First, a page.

. . . …………………………….. COLOR CODE GUIDE …………………………..
X-Ray examinations (plain film and CT) are generated by an X-Ray beam passing through the patient (or body part). The X-Ray beam is partially absorbed (or reflected) proportionate to the body part radio-density with a small percentage of the radiation exiting the patient and striking the detector (film) where the image is digitized and stored as a hard copy film, viewed on a monitor screen or transmitted to a remote location for viewing. The images will appear as black and white and infinite shades in between.
Another important characteristic is that of homogeneous or heterogeneous, e.g., air would be homogeneous black, piece of metal homogeneous white , lung tissue would be heterogeneous (speckled black and white), etc. A guideline for the interpretation of these shades is given in Illustration 4. With this color code information, we can clearly predict how a chest X-Ray will appear, e.g.,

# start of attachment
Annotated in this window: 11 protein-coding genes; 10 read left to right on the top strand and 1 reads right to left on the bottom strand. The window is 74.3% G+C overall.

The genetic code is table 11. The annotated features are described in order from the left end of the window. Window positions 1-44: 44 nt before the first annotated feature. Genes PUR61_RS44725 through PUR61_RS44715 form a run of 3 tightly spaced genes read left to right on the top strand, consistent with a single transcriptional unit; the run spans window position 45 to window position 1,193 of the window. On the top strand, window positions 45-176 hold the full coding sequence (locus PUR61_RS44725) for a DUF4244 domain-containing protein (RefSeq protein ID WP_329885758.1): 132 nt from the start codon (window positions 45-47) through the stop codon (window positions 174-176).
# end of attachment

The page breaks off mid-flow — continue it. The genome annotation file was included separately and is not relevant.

…..the lung field will be “dark gray speckled with white.”
…..the heart image will be “egg shell white.”
….the ribs will appear “white.”
…..the hemi-diaphragm will appear “egg shell white.”
…..calcifications will be “white.”
…..air pocket would be homogeneous black…..etc.
With this predicted color coding, we now simply fill in the shape of e.g., lung, heart, ribs, diaphragm, fresh blood, old blood etc. this systematic prediction should be applied to all other X-Rays or body parts (e.g., knee wrist, abdomen, etc. ) following a similar conclusion of predicted color shades and shapes.
The converse clearly holds true:
As you analyze an X-Ray you will note multiple areas of black–gray–off white–white, each shade associated with a shape. Your job as the interpreter is to label each area as e.g., fresh blood, heart, lung, fat, bone, muscle, fluid, pneumonia, effusion, air etc.
for a PEARL summary of MODULE I
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